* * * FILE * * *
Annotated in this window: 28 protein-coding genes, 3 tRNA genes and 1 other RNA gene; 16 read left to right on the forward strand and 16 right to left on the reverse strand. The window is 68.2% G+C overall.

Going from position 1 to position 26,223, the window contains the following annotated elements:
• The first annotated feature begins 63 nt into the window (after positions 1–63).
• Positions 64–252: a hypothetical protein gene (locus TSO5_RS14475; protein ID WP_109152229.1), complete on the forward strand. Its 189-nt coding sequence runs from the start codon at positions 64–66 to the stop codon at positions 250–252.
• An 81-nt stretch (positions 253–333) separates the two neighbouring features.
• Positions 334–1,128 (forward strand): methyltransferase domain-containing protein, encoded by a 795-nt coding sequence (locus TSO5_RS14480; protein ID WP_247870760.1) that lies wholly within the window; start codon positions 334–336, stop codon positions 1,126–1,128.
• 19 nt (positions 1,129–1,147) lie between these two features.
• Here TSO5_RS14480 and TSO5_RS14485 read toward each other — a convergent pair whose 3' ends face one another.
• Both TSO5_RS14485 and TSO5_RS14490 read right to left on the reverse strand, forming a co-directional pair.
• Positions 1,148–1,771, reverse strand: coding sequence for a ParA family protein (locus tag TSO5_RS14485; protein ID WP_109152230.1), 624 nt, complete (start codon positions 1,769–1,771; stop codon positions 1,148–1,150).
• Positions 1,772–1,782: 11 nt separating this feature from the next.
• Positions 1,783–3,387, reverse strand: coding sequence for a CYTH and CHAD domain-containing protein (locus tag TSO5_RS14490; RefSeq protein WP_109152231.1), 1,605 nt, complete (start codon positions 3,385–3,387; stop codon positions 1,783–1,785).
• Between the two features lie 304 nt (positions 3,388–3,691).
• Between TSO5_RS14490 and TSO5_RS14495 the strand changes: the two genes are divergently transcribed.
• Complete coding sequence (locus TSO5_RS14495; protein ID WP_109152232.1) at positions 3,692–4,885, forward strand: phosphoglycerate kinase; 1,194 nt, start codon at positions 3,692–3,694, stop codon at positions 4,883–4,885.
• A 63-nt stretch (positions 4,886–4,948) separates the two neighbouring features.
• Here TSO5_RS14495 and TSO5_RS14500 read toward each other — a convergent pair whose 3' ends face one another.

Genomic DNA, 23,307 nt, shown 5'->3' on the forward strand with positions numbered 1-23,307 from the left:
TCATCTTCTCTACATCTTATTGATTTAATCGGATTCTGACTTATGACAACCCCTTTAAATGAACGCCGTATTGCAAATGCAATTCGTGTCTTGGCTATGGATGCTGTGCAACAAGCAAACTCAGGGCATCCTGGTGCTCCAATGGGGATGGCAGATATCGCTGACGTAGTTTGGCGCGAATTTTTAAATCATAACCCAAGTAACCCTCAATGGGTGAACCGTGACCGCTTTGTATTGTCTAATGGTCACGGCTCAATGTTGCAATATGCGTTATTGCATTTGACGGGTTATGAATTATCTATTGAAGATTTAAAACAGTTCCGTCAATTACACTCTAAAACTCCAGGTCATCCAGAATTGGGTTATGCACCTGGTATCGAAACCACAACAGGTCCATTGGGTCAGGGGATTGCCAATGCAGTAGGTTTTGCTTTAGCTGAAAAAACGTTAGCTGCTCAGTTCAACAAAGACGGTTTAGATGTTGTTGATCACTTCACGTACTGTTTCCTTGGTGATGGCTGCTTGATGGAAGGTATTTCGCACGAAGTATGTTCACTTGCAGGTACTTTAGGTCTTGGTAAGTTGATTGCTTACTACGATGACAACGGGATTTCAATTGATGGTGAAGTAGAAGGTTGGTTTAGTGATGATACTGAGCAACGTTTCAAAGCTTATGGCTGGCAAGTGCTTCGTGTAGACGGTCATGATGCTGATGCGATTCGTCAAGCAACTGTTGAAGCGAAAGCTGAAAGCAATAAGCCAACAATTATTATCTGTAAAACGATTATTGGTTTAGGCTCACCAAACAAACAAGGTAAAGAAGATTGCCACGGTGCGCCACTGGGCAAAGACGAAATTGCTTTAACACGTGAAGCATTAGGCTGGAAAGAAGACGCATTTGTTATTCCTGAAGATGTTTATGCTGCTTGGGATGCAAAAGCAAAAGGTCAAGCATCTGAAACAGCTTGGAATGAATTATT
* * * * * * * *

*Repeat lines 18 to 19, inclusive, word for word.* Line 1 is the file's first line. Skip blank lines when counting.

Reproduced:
Genomic DNA, 23,307 nt, shown 5'->3' on the forward strand with positions numbered 1-23,307 from the left:
TCATCTTCTCTACATCTTATTGATTTAATCGGATTCTGACTTATGACAACCCCTTTAAATGAACGCCGTATTGCAAATGCAATTCGTGTCTTGGCTATGGATGCTGTGCAACAAGCAAACTCAGGGCATCCTGGTGCTCCAATGGGGATGGCAGATATCGCTGACGTAGTTTGGCGCGAATTTTTAAATCATAACCCAAGTAACCCTCAATGGGTGAACCGTGACCGCTTTGTATTGTCTAATGGTCACGGCTCAATGTTGCAATATGCGTTATTGCATTTGACGGGTTATGAATTATCTATTGAAGATTTAAAACAGTTCCGTCAATTACACTCTAAAACTCCAGGTCATCCAGAATTGGGTTATGCACCTGGTATCGAAACCACAACAGGTCCATTGGGTCAGGGGATTGCCAATGCAGTAGGTTTTGCTTTAGCTGAAAAAACGTTAGCTGCTCAGTTCAACAAAGACGGTTTAGATGTTGTTGATCACTTCACGTACTGTTTCCTTGGTGATGGCTGCTTGATGGAAGGTATTTCGCACGAAGTATGTTCACTTGCAGGTACTTTAGGTCTTGGTAAGTTGATTGCTTACTACGATGACAACGGGATTTCAATTGATGGTGAAGTAGAAGGTTGGTTTAGTGATGATACTGAGCAACGTTTCAAAGCTTATGGCTGGCAAGTGCTTCGTGTAGACGGTCATGATGCTGATGCGATTCGTCAAGCAACTGTTGAAGCGAAAGCTGAAAGCAATAAGCCAACAATTATTATCTGTAAAACGATTATTGGTTTAGGCTCACCAAACAAACAAGGTAAAGAAGATTGCCACGGTGCGCCACTGGGCAAAGACGAAATTGCTTTAACACGTGAAGCATTAGGCTGGAAAGAAGACGCATTTGTTATTCCTGAAGATGTTTATGCTGCTTGGGATGCAAAAGCAAAAGGTCAAGCATCTGAAACAGCTTGGAATGAATTATT